In my previous post, I said I would get to the dating of the Visconti Hours
later. I have done so in the first post of the thread "Visconti Marriage and Betrothal Commemorations," viewtopic.php?f=11&t=917#p13402
Here I want to turn to something else: the Fama/World card, mentioned in 17 posts so far in this thread, according to the search engine. None of them is by me, so I want to put in my two bits' worth.
It seems to me that the primary influence on the iconography of the card in its early appearances, be it Milan's CY, Florence's Charles VI, or Bologna's BAR, is Boccaccio's Amorosa Visione
. (Ross pointed out the connection in relation to the Charles VI at http://www.tarotforum.net/showthread.ph ... ost1319869
: I thank M.J. Hurst for this reference.) In Canto VI has the narrator, in a dream, describing a painting, one of four:paintings of "Gloria del popol mondano", as the narrator reads the inscription (line 75)--"Glory of the worldly folk" is Hollander's translation. If this "Gloria" is similar to Petrarch's "Fama", then already we have "World" and "Fame" in one breath. If we also look at Boccaccio's description of the painting immediately preceding (lines 69-72), we can see the prototype of the circle with hills and castles of the Charles VI (http://expositions.bnf.fr/renais/images/3/049.jpg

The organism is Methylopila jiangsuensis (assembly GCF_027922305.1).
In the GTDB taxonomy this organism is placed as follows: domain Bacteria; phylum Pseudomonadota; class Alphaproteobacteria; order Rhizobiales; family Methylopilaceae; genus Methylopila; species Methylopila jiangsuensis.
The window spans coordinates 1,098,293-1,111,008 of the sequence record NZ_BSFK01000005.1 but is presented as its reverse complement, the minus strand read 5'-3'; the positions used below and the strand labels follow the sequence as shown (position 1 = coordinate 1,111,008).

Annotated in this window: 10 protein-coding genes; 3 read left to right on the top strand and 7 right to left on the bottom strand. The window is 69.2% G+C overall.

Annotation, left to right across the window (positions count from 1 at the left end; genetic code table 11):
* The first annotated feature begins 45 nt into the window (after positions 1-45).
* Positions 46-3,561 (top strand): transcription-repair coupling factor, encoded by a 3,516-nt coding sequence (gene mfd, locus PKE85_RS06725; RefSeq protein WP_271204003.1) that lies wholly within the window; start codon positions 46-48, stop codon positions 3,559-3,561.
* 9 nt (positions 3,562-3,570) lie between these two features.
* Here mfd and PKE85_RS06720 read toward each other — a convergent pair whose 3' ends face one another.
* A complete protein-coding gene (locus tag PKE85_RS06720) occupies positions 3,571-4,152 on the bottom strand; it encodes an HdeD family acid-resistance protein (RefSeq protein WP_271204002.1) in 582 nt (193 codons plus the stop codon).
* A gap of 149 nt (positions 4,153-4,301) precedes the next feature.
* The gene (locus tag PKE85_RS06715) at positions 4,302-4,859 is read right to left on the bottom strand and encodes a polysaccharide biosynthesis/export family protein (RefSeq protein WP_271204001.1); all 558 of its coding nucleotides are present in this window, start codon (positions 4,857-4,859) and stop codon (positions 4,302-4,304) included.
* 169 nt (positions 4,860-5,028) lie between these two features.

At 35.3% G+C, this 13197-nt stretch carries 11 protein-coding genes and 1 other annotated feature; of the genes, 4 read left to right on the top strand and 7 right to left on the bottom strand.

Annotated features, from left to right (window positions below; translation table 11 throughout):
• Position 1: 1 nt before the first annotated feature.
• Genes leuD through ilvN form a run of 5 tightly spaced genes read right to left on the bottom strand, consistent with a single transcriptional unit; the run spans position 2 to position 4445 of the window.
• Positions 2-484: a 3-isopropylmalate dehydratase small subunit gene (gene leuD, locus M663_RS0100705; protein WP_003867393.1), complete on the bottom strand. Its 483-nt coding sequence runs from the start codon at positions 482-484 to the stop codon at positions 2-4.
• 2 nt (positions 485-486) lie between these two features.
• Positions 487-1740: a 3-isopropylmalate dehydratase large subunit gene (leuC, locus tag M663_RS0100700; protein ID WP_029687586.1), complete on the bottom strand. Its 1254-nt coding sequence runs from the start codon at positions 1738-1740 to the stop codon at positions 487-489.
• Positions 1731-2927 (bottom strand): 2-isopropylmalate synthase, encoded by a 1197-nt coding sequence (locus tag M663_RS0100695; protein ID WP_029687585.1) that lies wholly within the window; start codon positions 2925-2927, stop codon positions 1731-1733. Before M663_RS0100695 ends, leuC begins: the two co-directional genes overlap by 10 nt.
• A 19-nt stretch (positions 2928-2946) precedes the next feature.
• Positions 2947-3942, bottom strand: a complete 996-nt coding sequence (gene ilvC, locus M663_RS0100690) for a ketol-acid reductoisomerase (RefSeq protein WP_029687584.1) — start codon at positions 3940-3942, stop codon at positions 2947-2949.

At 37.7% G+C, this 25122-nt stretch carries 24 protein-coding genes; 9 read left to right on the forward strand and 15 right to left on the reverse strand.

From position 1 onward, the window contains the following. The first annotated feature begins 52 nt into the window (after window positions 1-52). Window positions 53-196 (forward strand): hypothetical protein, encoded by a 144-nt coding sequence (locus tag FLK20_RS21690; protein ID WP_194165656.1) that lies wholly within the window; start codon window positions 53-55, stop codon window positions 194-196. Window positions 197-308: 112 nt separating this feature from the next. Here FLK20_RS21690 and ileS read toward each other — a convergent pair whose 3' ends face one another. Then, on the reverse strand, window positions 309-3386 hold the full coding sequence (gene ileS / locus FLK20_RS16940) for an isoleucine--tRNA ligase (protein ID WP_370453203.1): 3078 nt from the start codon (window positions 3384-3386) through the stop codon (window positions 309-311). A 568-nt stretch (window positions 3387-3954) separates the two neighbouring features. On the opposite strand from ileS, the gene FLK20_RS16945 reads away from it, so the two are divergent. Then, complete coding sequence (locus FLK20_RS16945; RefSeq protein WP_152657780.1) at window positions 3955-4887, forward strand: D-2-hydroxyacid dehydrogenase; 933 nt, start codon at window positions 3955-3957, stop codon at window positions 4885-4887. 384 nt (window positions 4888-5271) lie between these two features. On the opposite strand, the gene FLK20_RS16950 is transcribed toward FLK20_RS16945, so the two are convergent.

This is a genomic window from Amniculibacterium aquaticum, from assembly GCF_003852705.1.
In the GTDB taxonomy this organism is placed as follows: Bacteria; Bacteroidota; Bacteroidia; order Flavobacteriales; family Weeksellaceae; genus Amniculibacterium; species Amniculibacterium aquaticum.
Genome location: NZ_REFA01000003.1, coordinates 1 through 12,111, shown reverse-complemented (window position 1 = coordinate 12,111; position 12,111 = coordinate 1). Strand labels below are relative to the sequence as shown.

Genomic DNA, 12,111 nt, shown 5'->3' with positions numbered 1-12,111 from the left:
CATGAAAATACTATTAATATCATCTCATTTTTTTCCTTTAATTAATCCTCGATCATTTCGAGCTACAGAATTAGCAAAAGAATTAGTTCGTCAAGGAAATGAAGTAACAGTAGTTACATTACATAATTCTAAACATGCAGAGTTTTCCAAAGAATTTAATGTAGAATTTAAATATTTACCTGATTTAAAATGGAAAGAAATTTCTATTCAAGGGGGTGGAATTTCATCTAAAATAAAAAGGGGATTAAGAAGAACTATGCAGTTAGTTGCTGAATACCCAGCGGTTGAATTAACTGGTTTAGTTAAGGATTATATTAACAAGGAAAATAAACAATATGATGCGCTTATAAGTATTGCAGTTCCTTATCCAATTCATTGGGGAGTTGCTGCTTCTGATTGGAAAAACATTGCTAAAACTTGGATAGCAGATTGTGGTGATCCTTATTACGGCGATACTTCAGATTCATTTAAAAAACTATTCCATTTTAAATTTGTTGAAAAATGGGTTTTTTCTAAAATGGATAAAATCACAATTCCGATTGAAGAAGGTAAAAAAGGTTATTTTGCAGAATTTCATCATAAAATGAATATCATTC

) and the BAR (http://www.tarothistory.com/images/encyclopedia1.jpg
.), or semicircle with plain and castles (CY).
And among other things which I noticed there
around about this supreme
lady, in her magnanimous breast
the enemy of death, was a perfect circle
rotating lofty and round,
from beneath her feet and over her head.
I do not believe that there can be anything
in the whole world, town or country, domestic or foreign,
which would not appear within that circle.